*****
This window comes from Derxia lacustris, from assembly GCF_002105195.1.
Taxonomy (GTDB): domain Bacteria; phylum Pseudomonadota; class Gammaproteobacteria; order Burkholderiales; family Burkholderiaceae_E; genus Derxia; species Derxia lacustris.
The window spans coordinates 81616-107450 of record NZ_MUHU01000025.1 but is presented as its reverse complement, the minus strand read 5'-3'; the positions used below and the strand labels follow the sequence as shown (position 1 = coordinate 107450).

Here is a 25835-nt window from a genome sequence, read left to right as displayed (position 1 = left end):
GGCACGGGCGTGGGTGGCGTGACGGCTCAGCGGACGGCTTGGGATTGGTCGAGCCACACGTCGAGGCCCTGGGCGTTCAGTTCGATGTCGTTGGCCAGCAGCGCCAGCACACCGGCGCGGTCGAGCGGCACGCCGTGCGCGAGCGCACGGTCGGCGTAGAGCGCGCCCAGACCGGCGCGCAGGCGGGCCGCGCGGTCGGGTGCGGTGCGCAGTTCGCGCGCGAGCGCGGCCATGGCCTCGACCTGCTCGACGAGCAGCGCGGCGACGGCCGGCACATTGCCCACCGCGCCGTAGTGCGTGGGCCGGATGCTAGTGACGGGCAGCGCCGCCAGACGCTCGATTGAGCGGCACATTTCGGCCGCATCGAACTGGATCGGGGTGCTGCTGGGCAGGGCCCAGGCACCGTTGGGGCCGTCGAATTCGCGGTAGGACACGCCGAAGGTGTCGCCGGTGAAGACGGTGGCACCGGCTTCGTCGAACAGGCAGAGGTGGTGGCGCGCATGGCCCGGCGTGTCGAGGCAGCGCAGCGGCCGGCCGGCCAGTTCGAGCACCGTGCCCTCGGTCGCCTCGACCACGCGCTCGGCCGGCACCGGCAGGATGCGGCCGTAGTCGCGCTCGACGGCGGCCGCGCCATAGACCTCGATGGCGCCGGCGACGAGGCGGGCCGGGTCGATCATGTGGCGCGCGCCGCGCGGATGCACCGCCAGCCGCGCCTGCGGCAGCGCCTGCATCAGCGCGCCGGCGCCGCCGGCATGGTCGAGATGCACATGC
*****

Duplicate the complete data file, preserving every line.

This window comes from Derxia lacustris, from assembly GCF_002105195.1.
Taxonomy (GTDB): domain Bacteria; phylum Pseudomonadota; class Gammaproteobacteria; order Burkholderiales; family Burkholderiaceae_E; genus Derxia; species Derxia lacustris.
The window spans coordinates 81616-107450 of record NZ_MUHU01000025.1 but is presented as its reverse complement, the minus strand read 5'-3'; the positions used below and the strand labels follow the sequence as shown (position 1 = coordinate 107450).

Here is a 25835-nt window from a genome sequence, read left to right as displayed (position 1 = left end):
GGCACGGGCGTGGGTGGCGTGACGGCTCAGCGGACGGCTTGGGATTGGTCGAGCCACACGTCGAGGCCCTGGGCGTTCAGTTCGATGTCGTTGGCCAGCAGCGCCAGCACACCGGCGCGGTCGAGCGGCACGCCGTGCGCGAGCGCACGGTCGGCGTAGAGCGCGCCCAGACCGGCGCGCAGGCGGGCCGCGCGGTCGGGTGCGGTGCGCAGTTCGCGCGCGAGCGCGGCCATGGCCTCGACCTGCTCGACGAGCAGCGCGGCGACGGCCGGCACATTGCCCACCGCGCCGTAGTGCGTGGGCCGGATGCTAGTGACGGGCAGCGCCGCCAGACGCTCGATTGAGCGGCACATTTCGGCCGCATCGAACTGGATCGGGGTGCTGCTGGGCAGGGCCCAGGCACCGTTGGGGCCGTCGAATTCGCGGTAGGACACGCCGAAGGTGTCGCCGGTGAAGACGGTGGCACCGGCTTCGTCGAACAGGCAGAGGTGGTGGCGCGCATGGCCCGGCGTGTCGAGGCAGCGCAGCGGCCGGCCGGCCAGTTCGAGCACCGTGCCCTCGGTCGCCTCGACCACGCGCTCGGCCGGCACCGGCAGGATGCGGCCGTAGTCGCGCTCGACGGCGGCCGCGCCATAGACCTCGATGGCGCCGGCGACGAGGCGGGCCGGGTCGATCATGTGGCGCGCGCCGCGCGGATGCACCGCCAGCCGCGCCTGCGGCAGCGCCTGCATCAGCGCGCCGGCGCCGCCGGCATGGTCGAGATGCACATGC